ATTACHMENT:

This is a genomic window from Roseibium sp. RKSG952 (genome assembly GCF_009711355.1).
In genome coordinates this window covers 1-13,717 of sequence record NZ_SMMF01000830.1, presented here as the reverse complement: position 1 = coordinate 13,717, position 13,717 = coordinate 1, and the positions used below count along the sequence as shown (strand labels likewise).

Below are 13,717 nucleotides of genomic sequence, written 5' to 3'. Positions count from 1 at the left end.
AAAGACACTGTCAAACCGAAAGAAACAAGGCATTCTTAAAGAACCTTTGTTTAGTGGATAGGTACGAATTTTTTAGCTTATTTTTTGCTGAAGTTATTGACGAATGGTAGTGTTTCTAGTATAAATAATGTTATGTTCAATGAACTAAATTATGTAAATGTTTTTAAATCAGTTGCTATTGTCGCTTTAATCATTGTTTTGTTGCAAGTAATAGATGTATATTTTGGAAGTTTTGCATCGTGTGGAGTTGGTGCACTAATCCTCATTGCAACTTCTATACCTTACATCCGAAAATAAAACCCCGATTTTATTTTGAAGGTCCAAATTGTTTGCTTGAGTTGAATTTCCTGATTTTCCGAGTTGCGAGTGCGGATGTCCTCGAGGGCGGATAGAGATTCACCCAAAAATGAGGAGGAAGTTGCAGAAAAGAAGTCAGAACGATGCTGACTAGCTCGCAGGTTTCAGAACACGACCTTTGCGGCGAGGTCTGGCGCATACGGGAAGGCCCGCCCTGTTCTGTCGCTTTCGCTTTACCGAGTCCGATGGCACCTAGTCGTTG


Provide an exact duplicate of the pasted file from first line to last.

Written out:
This is a genomic window from Roseibium sp. RKSG952 (genome assembly GCF_009711355.1).
In genome coordinates this window covers 1-13,717 of sequence record NZ_SMMF01000830.1, presented here as the reverse complement: position 1 = coordinate 13,717, position 13,717 = coordinate 1, and the positions used below count along the sequence as shown (strand labels likewise).

Below are 13,717 nucleotides of genomic sequence, written 5' to 3'. Positions count from 1 at the left end.
AAAGACACTGTCAAACCGAAAGAAACAAGGCATTCTTAAAGAACCTTTGTTTAGTGGATAGGTACGAATTTTTTAGCTTATTTTTTGCTGAAGTTATTGACGAATGGTAGTGTTTCTAGTATAAATAATGTTATGTTCAATGAACTAAATTATGTAAATGTTTTTAAATCAGTTGCTATTGTCGCTTTAATCATTGTTTTGTTGCAAGTAATAGATGTATATTTTGGAAGTTTTGCATCGTGTGGAGTTGGTGCACTAATCCTCATTGCAACTTCTATACCTTACATCCGAAAATAAAACCCCGATTTTATTTTGAAGGTCCAAATTGTTTGCTTGAGTTGAATTTCCTGATTTTCCGAGTTGCGAGTGCGGATGTCCTCGAGGGCGGATAGAGATTCACCCAAAAATGAGGAGGAAGTTGCAGAAAAGAAGTCAGAACGATGCTGACTAGCTCGCAGGTTTCAGAACACGACCTTTGCGGCGAGGTCTGGCGCATACGGGAAGGCCCGCCCTGTTCTGTCGCTTTCGCTTTACCGAGTCCGATGGCACCTAGTCGTTG